Purchasing a plex : where to start
The purchase of your first plex or rental property represents much more than just a simple investment. It’s starting your own business, and like any other business, it involves clients, generating revenue, incurring expenses—both in time and money—and being subjected to the whims of the market. It’s also a good way to diversify your revenue streams, protect against inflation, save money, and take advantage of tax incentives.
So there are numerous advantages, but it’s important to consider all that purchasing a rental property entails, especially if you’re used to a stable income with very little risk.
An income property, a good investment ?
Finding out how much you gain in rent revenue, and ensuring that it measures up to the market average should be your first order of business. This starts by properly examining lease conditions and clauses to avoid any unpleasant surprises.
Even if the seller tells you about the operating expenses (electricity, taxes, maintenance, insurance), take the time to carefully evaluate them yourself, or get help from a specialist.
Return on investment is calculated by comparing the difference between money coming in (rent) and money going out (including mortgage interests) along with the down payment. Assuming your property’s value increases annually, your return on investment should be comfortably higher than your mortgage rate for it to be a good deal.
Imagine a property with 6 rental units for $500,000, with $60,000 in rent revenue and $35,000 in expenses annually, for a difference of $25,000. You pay $125,000 (25%) as down payment for a 5% mortgage amortized over 25 years. This comes out to approximately $18,000 in revenue for the first year. Let’s assume an annual gain of 1.5% ($7,500) for the property.
This leaves you with $14,500, after subtracting expenses and interests, and adding your gain. Then divide that amount by your down payment ($125,000) to get an annual yield of 11.6%.
Check out our article on tips to save up for a down payment.
Never forget that time is money. This percentage may look good, but is it enough to make up for your time investment? Other factors such as taxes, and the cost of major renovations will also affect profitability. A professional’s advice is invaluable in helping you make your decision.
Beware of sale prices that seem too good to be true. Maybe the property needs major repairs, or collecting rent is a nightmare.
Real estate investment and risk management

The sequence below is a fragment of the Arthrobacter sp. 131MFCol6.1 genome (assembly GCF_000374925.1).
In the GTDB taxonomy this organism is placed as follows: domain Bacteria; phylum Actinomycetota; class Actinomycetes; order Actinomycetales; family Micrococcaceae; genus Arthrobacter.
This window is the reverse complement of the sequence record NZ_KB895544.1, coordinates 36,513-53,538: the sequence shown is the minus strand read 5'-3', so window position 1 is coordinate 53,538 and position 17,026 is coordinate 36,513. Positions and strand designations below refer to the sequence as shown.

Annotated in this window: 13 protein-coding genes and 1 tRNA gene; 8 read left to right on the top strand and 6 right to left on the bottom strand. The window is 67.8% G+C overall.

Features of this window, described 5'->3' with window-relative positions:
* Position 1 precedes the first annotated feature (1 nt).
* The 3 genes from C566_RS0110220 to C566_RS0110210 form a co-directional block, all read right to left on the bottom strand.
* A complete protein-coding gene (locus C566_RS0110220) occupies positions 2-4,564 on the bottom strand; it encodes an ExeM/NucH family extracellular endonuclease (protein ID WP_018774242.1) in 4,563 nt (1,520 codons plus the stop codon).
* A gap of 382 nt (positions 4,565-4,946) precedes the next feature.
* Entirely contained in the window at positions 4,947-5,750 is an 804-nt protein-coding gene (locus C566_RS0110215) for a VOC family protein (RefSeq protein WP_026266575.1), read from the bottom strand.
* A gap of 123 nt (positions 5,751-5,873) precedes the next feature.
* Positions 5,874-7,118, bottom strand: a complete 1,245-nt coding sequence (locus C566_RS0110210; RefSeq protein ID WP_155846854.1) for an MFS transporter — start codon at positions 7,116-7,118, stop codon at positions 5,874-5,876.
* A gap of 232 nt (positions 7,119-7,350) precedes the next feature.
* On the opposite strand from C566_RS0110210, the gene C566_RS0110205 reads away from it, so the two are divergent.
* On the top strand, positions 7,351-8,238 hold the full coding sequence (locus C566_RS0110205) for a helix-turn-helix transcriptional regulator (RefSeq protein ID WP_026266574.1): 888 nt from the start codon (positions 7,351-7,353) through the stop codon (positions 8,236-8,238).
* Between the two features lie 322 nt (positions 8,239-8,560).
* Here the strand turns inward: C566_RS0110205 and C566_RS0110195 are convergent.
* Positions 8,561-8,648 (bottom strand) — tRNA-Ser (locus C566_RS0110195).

From a long-term perspective, real estate is usually a safe investment, but that doesn’t necessarily mean that profits are steady and guaranteed. Before anything else, you must evaluate your tolerance for uncertainty, from both a psychological and financial perspective.
To get a better understanding, consider the following: You own a triplex and occupy the lower lodging. On December 23, your two tenants announce that they have fallen in love with each other and are leaving to travel around the world with no date of return. Are you financially tough enough to get through the month of January without collecting that rent?
Will you be able to sleep soundly and enjoy the holidays knowing that it could take up to 4 months before finding new tenants? If cannot answer these questions in the affirmative, it might be safer to simply put your money into your RRSP, for example.
Being a landlord is more than a title; it’s a job that requires a multitude of skills. Having the knowledge and ability to perform maintenance and repairs yourself will obviously have a significant impact on your profits, since hiring professionals can quickly send expenses skyrocketing.
Note that in order to respect the rules of the CCQ, and depending on the nature of the work to be undertaken, the owner could be forced to do business with an RBQ licensee.
One should not overlook the human factor in this equation, especially owner-occupants. Your tenants will expect their apartment to be well maintained, and will not hesitate to contact you, day or night, should a problem arise. You will also need to hone your negotiation skills, whether it’s for a rent increase, enforcing a lease clause, or any other requests that may be submitted.
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- Owning a rental property offers many benefits, such as revenue diversification, tax breaks, forced savings and protection against inflation.
- You must quantify and analyze the financial aspects and intangible factors before getting started.